Navy May Have to Disclose Weapons Data, Court Says

     (CN) – The U.S. Navy did not have the right to refuse a Freedom of Information Act request related to the storage of weapons and explosives at its base in Puget Sound, Wash., the Supreme Court ruled, 6-1, on Monday.




     The government had argued that it could withhold the requested materials under exemption 2 of the Freedom of Information Act, which protects internal agency personnel rules and practices from disclosure. But the high court’s majority disagreed, reversing the August 2009 decision of the 9th Circuit.
     “We would ill-serve Congress’s purpose by construing Exemption 2 to reauthorize the expansive withholding that Congress wanted to halt,” Justice Elena Kagan wrote for the majority.
     Congress believed this exemption led to excessive withholding of documents and sought to narrow its reach.
     Puget Sound resident Glen Scott Milner had requested information from the Navy about its operations at the military base in his community, which the Navy uses to store weapons, ammunitions and explosives. He filed suit after the government claimed that records on the location and blast ranges of explosives could be kept secret under the agency practices exemption.
     The Supreme Court heard oral arguments in December.
     The data that the Navy withheld is known as Explosive Safety Quantity Distance (ESQD), which Navy uses in the storage and transportation of munitions.
     ESQD information helps the military branch design and construct storage facilities to prevent chain reactions in case of detonation. The ESQD calculations are often incorporated into specialized maps depicting the effects of hypothetical explosions.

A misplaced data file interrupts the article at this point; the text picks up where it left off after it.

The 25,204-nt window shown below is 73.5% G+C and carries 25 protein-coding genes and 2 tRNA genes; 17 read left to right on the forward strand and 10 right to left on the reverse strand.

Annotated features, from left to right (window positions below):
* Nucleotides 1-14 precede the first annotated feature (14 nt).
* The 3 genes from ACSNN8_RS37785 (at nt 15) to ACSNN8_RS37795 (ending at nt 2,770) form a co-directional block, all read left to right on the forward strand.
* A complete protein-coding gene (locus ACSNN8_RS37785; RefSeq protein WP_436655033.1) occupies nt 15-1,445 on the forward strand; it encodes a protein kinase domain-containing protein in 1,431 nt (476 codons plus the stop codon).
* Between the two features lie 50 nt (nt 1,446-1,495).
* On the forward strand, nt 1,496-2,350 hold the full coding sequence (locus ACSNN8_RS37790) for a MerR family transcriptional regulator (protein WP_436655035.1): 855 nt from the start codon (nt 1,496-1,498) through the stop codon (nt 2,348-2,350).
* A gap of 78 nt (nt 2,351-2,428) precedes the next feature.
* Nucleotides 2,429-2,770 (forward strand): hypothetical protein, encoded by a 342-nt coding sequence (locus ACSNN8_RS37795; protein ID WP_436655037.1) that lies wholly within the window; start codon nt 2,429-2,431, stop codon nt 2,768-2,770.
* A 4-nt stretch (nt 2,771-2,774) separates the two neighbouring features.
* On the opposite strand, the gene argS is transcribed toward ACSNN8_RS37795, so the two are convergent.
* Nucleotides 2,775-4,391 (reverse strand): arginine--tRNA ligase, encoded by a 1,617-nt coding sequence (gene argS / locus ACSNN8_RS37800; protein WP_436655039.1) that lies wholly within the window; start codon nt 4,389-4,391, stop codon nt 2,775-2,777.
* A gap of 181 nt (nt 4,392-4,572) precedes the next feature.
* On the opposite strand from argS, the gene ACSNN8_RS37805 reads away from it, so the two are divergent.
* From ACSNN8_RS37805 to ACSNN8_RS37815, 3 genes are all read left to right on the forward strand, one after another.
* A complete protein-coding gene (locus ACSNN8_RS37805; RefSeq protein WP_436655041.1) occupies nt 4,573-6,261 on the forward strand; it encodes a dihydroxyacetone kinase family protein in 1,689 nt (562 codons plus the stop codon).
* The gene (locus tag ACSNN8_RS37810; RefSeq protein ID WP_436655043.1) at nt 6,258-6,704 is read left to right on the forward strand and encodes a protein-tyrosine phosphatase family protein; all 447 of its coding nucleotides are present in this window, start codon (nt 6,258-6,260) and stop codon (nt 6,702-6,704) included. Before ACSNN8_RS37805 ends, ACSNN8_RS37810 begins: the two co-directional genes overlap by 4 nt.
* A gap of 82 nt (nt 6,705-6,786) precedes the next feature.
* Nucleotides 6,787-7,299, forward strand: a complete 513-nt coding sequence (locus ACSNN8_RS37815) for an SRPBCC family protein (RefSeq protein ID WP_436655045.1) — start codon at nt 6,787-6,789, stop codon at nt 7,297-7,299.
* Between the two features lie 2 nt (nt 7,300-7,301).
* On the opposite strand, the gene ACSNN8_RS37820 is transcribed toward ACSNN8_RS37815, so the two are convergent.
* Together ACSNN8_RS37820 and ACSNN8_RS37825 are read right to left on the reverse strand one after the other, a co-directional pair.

“These data and maps calculate and visually portray the magnitude of hypothetical detonations,” Kagan wrote. “By no stretch of the imagination do they relate to ‘personnel rules and practices,’ as that term is most naturally understood.
     “They concern the physical rules governing explosives, not the workplace rules governing sailors; they address the handling of dangerous materials, not the treatment of employees.”
     A federal judge and the 9th Circuit had both ruled in favor of the Navy, finding that the information was internal because it instructed agency personnel how to do their jobs.
     “This odd reading would produce a sweeping exemption, posing the risk that FOIA would become less a disclosure than a ‘withholding statute,'” the ruling states.
     While reliance on exemptions overall rose 83 percent from 1998 to 2006, reliance on Exemption 2 soared 344 percent over the same time period, according to the opinion.
     “We acknowledge that our decision today upsets three decades of agency practice … and therefore may force considerable adjustments,” Kagan wrote. “We also note, however, that the government has other tools at hand to shield national security information and other sensitive materials. Most notably, Exemption 1 of FOIA prevents access to classified documents.”
     And Exemption 7 was put in place to protect information compiled for law enforcement purposes.
     “If these or other exemptions do not cover records whose release would threaten the nation’s vital interests, the government may of course seek relief from Congress,” the majority wrote. “All we hold today is that Congress has not enacted the FOIA exemption the government desires.”
     Justice Stephen Breyer dissented from the court, noting that there are no exemptions that specifically prevent the release of internal documents dealing with “building plans, safe combinations, computer passwords, evacuation plans, and the like.”
     He asserted that the majority’s ruling was “oblivious to Congress’ intention that FOIA not frustrate law enforcement.”
     “As the court points out,” Breyer wrote, Congress remains free to correct whatever problems it finds in today’s narrowing of Exemption 2.
     “But legislative action takes time; Congress has much to do; and other matters, when compared to FOIA revision, may warrant higher legislative priority,” the dissent states.

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